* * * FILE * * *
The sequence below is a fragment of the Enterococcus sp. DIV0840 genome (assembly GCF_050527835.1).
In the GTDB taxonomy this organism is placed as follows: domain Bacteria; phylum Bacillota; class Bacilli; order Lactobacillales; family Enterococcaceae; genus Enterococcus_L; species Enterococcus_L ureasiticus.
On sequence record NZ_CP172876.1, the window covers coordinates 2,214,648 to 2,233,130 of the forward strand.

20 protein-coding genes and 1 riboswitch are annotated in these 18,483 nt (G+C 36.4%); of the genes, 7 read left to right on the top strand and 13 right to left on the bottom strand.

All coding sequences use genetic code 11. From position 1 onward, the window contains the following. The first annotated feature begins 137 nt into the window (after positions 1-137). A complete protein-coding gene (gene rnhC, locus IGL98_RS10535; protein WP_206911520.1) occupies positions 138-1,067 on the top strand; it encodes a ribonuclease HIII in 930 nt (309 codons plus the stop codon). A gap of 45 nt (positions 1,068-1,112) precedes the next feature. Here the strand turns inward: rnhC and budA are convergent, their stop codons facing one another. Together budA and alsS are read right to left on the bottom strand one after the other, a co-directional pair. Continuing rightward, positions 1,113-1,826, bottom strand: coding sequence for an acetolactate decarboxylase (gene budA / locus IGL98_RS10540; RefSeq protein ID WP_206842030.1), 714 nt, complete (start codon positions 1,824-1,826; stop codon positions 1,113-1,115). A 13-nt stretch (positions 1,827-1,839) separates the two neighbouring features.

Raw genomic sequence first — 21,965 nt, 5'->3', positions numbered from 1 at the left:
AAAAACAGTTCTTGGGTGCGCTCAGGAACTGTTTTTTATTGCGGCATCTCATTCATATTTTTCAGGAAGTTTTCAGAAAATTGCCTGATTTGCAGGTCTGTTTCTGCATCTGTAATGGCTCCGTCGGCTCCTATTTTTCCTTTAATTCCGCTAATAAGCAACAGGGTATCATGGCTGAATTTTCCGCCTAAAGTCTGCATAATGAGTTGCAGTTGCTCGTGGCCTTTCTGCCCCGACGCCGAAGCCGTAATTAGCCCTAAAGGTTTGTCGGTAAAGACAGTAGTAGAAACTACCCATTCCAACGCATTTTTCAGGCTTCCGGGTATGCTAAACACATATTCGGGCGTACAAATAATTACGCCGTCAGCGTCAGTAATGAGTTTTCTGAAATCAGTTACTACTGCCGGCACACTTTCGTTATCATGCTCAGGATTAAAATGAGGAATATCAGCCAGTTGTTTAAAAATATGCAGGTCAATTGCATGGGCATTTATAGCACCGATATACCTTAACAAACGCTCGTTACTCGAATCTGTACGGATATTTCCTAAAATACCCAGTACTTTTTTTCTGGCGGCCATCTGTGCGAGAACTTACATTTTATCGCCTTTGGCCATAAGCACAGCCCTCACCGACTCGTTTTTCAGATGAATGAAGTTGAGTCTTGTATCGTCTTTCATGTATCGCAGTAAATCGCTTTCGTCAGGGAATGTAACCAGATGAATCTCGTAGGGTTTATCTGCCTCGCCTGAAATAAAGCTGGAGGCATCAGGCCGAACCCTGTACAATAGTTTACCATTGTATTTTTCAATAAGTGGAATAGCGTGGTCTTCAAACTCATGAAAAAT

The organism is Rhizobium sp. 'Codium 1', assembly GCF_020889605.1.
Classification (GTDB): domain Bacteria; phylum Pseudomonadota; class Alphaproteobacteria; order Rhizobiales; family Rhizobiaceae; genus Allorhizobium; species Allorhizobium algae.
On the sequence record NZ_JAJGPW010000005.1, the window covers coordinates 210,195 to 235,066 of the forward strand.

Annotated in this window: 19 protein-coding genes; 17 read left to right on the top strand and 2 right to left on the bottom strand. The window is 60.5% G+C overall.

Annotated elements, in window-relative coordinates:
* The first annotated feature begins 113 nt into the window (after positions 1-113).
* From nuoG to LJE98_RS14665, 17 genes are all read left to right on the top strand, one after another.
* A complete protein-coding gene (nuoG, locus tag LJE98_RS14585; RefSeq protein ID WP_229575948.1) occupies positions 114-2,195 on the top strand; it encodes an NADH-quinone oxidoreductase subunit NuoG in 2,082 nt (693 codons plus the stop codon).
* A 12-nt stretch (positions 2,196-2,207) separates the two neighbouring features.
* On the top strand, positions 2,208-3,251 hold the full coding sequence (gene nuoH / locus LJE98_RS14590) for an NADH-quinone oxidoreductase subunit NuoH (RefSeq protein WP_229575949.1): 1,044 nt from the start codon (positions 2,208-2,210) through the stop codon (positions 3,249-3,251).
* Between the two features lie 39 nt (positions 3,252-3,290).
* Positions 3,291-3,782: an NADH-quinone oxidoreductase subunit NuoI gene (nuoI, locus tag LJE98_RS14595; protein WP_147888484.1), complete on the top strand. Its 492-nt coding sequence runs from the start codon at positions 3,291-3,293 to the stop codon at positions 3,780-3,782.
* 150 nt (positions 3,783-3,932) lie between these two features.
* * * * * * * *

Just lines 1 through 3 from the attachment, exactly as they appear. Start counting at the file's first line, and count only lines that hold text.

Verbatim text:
The sequence below is a fragment of the Enterococcus sp. DIV0840 genome (assembly GCF_050527835.1).
In the GTDB taxonomy this organism is placed as follows: domain Bacteria; phylum Bacillota; class Bacilli; order Lactobacillales; family Enterococcaceae; genus Enterococcus_L; species Enterococcus_L ureasiticus.
On sequence record NZ_CP172876.1, the window covers coordinates 2,214,648 to 2,233,130 of the forward strand.